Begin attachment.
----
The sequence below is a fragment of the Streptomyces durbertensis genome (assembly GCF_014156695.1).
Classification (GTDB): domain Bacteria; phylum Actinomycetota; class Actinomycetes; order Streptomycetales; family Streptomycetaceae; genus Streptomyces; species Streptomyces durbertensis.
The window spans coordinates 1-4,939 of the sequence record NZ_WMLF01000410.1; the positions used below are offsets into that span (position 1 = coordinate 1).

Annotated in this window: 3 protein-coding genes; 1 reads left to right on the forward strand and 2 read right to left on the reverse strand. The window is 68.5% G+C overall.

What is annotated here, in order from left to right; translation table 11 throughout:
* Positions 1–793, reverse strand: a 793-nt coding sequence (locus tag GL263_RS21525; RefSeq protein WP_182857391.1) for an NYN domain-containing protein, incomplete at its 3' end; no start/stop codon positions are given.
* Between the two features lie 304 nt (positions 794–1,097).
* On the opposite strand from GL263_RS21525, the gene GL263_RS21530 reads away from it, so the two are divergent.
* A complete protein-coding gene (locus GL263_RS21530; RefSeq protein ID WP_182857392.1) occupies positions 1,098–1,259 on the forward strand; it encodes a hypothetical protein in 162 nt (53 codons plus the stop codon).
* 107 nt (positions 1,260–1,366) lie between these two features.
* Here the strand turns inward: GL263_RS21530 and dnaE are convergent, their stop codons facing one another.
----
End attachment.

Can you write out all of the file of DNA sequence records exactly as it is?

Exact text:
The sequence below is a fragment of the Streptomyces durbertensis genome (assembly GCF_014156695.1).
Classification (GTDB): domain Bacteria; phylum Actinomycetota; class Actinomycetes; order Streptomycetales; family Streptomycetaceae; genus Streptomyces; species Streptomyces durbertensis.
The window spans coordinates 1-4,939 of the sequence record NZ_WMLF01000410.1; the positions used below are offsets into that span (position 1 = coordinate 1).

Annotated in this window: 3 protein-coding genes; 1 reads left to right on the forward strand and 2 read right to left on the reverse strand. The window is 68.5% G+C overall.

What is annotated here, in order from left to right; translation table 11 throughout:
* Positions 1–793, reverse strand: a 793-nt coding sequence (locus tag GL263_RS21525; RefSeq protein WP_182857391.1) for an NYN domain-containing protein, incomplete at its 3' end; no start/stop codon positions are given.
* Between the two features lie 304 nt (positions 794–1,097).
* On the opposite strand from GL263_RS21525, the gene GL263_RS21530 reads away from it, so the two are divergent.
* A complete protein-coding gene (locus GL263_RS21530; RefSeq protein ID WP_182857392.1) occupies positions 1,098–1,259 on the forward strand; it encodes a hypothetical protein in 162 nt (53 codons plus the stop codon).
* 107 nt (positions 1,260–1,366) lie between these two features.
* Here the strand turns inward: GL263_RS21530 and dnaE are convergent, their stop codons facing one another.